HH Sir Godfrey Gregg D.Div
Then saith he to the man, Stretch forth thine hand. And he stretched it forth; and it was restored whole, like as the other.–Matthew 12:13
No Challenge to Handling That Which Is Easy
Few things are so attractive as those which seem impossible. The passion to achieve what seems impossible is one of the deepest passions of mankind. One might have thought that man, being a reasonable creature, would have averted his gaze from the impossible. It would seem natural that he should give his energies to things within the compass of his powers. But there is that within the human heart which is always suspicious of the easy thing and yearns for victories beyond its grasp. Tell men that a certain hill presents no difficulties, and for the climber, it loses half its charm. Men do not dream of it by night, nor resolve to gain the summit in the morning. But tell them (as climbers once were told) that it is impossible to scale the Matterhorn, and they never rest till the Matterhorn is conquered.
The Daring of Childhood
We see that curious element in childhood, and the child is the father of the man. The nearer anything approaches the impossible, the stronger its attraction for the child. Children have a way of daring one another. It is the childish challenge of the perilous. The parapet that looks impossible to walk on is more attractive to the boy than any highway. That is the real charm of fairy tales, with their seven-league boots, and fairy godmothers, and palaces erected in a night. If the heart of childhood could rest in easy things, fairy tales would lose their charm tomorrow. But that is what the childish heart can never do, in the dullest surroundings and most prosaic street. And fairy tales, where things impossible are common as berries on the rowan tree, are a refuge, in imagination, for the cravings of the childish heart.
Science Is Mastered by the Lure of the Impossible
It is very largely to this lure that we owe the conquests of our science. Great discoverers and inventors are like children and are mastered by the lure of the impossible. When Stephenson proposed to run a train at thirty or forty miles an hour, men laughed at him as an unbalanced visionary and assured him it was quite impossible. Had they only known the human heart, with its strange and undecipherable questings, they would have known that their jeering was an encouragement. It is impossible things that captivate the child, and every man of genius is a child. He dreams at night, not of the safe bridge, but of crossing the foaming torrent on the parapet. Every train running across the world, and the telegraph and the radio and the aeroplane, spring from the deep passion of humanity to achieve what duller people call impossible. It is this lure which at last discovers continents, and reaches the Pole, and finds the source of rivers. It keeps men eager, in spite of every argument, to get in touch with Mars. I fancy we all love the conjurer, though we know quite well he is deceiving us because his nightly business is doing the impossible.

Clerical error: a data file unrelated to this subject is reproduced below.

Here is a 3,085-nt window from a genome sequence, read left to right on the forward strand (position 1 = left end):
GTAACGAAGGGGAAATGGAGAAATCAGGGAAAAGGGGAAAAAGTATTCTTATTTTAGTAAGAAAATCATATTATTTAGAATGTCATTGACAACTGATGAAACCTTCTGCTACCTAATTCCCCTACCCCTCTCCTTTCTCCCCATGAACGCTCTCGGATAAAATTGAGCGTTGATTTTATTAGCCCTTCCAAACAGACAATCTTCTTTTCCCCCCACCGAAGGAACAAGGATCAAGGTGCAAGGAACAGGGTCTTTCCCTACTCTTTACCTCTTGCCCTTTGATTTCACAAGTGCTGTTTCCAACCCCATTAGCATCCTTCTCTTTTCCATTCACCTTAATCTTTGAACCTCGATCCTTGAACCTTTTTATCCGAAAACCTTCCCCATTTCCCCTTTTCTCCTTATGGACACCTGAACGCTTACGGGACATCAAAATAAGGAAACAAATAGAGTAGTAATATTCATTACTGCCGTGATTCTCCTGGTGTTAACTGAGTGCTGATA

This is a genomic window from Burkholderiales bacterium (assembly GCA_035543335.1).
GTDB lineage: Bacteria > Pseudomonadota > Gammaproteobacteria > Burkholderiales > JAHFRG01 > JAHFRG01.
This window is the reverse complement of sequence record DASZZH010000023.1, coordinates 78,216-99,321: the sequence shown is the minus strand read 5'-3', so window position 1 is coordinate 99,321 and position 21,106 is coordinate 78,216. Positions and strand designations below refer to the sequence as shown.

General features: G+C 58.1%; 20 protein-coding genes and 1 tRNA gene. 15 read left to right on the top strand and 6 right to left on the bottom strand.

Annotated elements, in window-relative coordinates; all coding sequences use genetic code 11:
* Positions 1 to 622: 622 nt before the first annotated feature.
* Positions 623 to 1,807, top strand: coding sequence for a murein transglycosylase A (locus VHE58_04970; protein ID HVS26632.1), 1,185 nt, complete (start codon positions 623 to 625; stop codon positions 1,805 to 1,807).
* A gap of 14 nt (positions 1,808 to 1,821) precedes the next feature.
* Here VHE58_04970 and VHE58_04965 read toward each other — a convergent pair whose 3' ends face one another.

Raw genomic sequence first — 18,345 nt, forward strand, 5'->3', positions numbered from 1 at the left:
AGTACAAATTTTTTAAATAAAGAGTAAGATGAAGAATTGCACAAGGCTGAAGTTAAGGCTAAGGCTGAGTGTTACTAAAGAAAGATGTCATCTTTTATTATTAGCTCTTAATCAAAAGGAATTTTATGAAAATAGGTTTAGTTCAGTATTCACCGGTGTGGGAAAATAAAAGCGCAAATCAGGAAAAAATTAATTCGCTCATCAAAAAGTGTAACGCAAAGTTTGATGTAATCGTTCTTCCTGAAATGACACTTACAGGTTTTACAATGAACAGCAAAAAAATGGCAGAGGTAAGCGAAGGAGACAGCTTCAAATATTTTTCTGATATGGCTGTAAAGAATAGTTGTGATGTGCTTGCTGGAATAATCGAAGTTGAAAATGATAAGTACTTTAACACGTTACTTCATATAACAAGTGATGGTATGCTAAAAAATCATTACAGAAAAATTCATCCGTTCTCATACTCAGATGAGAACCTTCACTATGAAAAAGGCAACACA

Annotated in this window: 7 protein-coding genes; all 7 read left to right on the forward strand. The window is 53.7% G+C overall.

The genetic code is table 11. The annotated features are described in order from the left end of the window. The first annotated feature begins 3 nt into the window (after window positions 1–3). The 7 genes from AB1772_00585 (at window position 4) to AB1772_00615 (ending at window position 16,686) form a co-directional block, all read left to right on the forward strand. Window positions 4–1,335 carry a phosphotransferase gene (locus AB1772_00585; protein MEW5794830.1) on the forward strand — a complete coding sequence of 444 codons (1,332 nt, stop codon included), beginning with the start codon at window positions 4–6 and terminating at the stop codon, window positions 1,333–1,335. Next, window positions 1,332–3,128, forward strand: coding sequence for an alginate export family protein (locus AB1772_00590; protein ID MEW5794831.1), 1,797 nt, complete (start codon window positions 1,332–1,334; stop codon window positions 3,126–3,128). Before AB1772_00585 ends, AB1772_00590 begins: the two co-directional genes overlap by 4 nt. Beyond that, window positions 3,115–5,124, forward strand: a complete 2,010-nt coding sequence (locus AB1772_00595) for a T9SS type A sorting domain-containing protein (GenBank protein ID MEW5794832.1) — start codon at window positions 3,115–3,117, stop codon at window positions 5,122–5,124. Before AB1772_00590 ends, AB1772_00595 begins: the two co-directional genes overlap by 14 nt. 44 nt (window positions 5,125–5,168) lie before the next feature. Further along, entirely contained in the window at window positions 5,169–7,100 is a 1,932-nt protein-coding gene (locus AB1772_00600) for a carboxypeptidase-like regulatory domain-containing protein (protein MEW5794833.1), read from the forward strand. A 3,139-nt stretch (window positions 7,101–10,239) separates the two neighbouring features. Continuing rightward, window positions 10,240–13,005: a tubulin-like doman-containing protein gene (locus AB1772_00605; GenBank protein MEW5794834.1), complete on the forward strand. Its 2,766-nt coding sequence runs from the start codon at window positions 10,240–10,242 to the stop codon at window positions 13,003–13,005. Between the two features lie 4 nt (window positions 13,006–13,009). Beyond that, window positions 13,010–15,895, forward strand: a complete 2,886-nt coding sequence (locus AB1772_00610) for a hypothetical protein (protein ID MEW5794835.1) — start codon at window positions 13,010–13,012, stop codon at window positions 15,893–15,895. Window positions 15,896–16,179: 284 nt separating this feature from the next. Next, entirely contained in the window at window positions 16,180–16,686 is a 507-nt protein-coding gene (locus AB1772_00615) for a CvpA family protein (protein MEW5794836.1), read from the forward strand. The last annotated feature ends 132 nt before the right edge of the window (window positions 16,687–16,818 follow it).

Christ Used the Lure of the Impossible
It shows how perfectly our Lord knew the human heart that He loved to employ the lure of the impossible. One thinks, for instance, of the man with the withered hand. That the man had often tried to stretch his hand we may take for granted from all we know of life. His wife would say to him: “Husband, you’re looking better; don’t you think you could stretch out your arm today?” And always, though he made a thousand efforts, there was no response in that withered hand of his. The thing was found to be utterly impossible. Jesus was perfectly aware of that. He read the life of that sufferer like a book. He did not sympathise with him in words. He challenged him on the line of the impossible. And the wonderful thing is that whenever Christ does that, a faith is kindled equal to accomplishment, and things that yesterday were quite impossible to become perfectly possible today.
The Lure of the Impossible Is One of Christianity’s Strengths
This lure of the impossible is one of the great powers of Christianity. It is one of the things that sets a gulf, for instance, between Christianity and Mohammedanism. Mohammed says, “Brother, all that I ask of you are perfectly within your power. I shall give you definite rules that you must practise, and, practising them, you will be perfected.” Christ gives men an infinite ideal, beyond the grasp of any human hand, and lures them on with the lure of the impossible. That is why Mohammedanism is stagnant–it has no infinite and unattained ideals. That is why Christendom thrills and throbs with life, and has “the rapture of the forward view.” Beyond every peak, there is another peak, and though nobody wins the highest summit here, he gets higher than if he were never called to climb. The lure of the impossible, transformed by Christ, has given its zest and urge to Christendom. The more we trust and toil, the more we feel that the ideal for which we strive is unattainable. But then, thanks to that same Lord, we believe that we have forever, and there the impossible that lured us on will be ours in the perfect vision of the Father.